New technology provides farmers with an arsenal of ways to keep nutrients such as phosphorus and nitrogen on fields and out of Minnesota’s lakes and streams. These nutrients can fuel algal blooms that hurt aquatic life and recreation.
Several ag consultants discussed ag technology with media and state agency representatives at an event sponsored by the Minnesota Soybean Research and Promotions Council. Aaron Jones hosted the event at his farm near Lake Crystal in Blue Earth County. Jones is a fifth generation farmer, working with his father, uncle, and cousin to raise corn, soybeans, and hogs.
Jones uses variable rate applications of fertilizer, which means he can apply less and more fertilizer as needed as the spreader moves across the field. This technology reduces the amount of fertilizer applied to a field, which in turn reduces the potential for loss through drainage or runoff to local water bodies.
Kevin Jeurissen, a precision ag specialist with Crystal Valley Co-op in south-central Minnesota, generates fertilizer “prescriptions” for the Jones farm and other customers. He bases his prescriptions on nutrient levels, soil types, a field’s fertilizer history, past results, university recommendations, and his own experience and research.
Kevin starts with soil samples, taken with a “low-tech” probe on a grid base across a field. The soil samples—about 12 probes per 2½ acres— go to a lab for analysis. The co-op uses the results to map nutrient and organic matter levels across a field.
“Fancy maps don’t mean anything unless you can apply it that way,” Jeurissen said. That’s where the technology comes in. By using computers, GPS, and the Internet, the co-op’s fertilizer applicators can adjust the levels of nutrients across a field based on the prescription.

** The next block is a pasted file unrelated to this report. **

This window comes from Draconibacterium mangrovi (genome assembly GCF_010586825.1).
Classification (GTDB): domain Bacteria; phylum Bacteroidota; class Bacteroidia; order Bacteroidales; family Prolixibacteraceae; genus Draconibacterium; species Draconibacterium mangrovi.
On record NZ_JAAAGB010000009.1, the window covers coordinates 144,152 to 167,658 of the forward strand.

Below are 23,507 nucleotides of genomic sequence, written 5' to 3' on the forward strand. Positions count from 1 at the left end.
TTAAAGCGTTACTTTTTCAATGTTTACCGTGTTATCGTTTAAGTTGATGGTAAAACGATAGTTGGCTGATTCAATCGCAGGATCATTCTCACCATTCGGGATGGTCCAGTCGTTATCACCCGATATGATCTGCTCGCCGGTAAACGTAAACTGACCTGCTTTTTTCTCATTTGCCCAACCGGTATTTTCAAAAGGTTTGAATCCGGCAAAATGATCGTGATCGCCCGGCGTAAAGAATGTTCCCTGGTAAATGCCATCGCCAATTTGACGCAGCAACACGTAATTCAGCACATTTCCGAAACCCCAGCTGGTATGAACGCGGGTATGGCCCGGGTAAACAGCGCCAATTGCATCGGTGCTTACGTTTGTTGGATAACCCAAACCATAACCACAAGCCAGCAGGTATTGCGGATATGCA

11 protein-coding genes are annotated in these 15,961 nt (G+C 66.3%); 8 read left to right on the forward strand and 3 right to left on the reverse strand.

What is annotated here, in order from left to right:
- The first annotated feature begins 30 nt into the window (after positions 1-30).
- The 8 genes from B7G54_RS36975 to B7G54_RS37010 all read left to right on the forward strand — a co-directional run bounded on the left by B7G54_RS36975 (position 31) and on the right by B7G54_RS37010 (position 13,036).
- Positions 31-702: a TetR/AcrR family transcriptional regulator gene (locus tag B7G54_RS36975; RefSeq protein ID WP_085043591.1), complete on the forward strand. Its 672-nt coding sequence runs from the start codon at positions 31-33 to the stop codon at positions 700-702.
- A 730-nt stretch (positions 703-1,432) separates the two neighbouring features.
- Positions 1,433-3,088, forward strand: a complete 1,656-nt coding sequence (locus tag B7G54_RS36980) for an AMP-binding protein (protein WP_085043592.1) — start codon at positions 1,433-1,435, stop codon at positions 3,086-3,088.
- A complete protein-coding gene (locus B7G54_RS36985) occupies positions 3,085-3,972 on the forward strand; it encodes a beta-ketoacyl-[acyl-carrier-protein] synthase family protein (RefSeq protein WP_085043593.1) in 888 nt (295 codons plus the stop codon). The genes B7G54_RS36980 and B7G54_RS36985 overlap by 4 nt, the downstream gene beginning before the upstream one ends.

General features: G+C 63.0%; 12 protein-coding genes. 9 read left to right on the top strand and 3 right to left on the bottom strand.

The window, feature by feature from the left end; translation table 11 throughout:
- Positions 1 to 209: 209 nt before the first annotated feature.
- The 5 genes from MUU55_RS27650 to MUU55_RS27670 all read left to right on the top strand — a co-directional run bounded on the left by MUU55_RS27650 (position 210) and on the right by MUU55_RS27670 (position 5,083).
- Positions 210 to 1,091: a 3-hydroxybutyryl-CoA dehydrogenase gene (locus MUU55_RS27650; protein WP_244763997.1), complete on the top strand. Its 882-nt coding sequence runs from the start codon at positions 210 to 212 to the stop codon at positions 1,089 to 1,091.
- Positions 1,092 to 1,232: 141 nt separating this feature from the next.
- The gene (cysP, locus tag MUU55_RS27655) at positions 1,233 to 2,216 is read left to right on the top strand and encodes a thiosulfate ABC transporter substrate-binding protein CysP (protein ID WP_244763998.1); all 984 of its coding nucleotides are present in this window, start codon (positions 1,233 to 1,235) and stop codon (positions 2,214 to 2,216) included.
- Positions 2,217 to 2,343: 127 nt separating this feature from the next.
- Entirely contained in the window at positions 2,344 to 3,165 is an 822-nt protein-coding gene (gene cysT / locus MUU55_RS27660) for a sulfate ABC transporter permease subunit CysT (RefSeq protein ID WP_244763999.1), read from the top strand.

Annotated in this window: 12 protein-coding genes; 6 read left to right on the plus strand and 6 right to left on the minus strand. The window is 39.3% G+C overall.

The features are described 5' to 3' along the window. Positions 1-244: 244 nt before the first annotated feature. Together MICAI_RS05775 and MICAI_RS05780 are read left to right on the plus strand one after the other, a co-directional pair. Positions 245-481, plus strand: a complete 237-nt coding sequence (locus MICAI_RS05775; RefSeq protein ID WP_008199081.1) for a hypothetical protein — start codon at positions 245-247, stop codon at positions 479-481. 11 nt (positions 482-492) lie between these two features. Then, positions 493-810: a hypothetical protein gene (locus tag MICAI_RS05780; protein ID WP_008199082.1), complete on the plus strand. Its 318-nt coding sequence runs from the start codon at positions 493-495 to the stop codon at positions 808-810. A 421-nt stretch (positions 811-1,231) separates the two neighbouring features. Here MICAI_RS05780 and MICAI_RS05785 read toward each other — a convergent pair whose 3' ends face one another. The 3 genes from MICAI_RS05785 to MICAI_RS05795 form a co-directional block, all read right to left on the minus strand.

Jeurissen also uses plant tissue tests to determine if more fertilizer should be applied, and if so where, as the crop grows in the summer.
This precision technology has helped the co-op increase efficiency, using less fertilizer and increasing profitability for both the co-op and its customers.
It can also play a “huge” role in reducing nutrients moving from farm fields to water resources, he said.
“We’re only putting it where you need it,” Jeurissen said.
Other measures that reduce the impact of ag inputs:
Seed genetics that offer natural resistance to pests and other stresses, resulting in less need for pesticides. One example is breeding soybean plants that produce a protein deadly to the larvae of corn rootworm. This built-in resistance reduces the need to use insecticides to control this rootworm. “That’s an important example of using genetics to lessen the impact on the environment,” said Pat Yockey of Pioneer Seed.
Auto-steer features for tractors. By using GPS and an on-board computer, auto-steer literally drives a tractor down a field row, with the driver taking over to turn the equipment at the end of the row. Auto-steer provides more precise operation of the tractor than human hands, resulting in less overlap of fertilizer and pesticides. Less overlap means less product applied to the field and less chance of runoff to ditches, streams, and lakes. Less product also mean less expense for the farmer. “Conserving inputs means conserving resources while maintaining productivity,” noted Dan Lemke, communication director for the Minnesota Soybean Research and Promotions Council.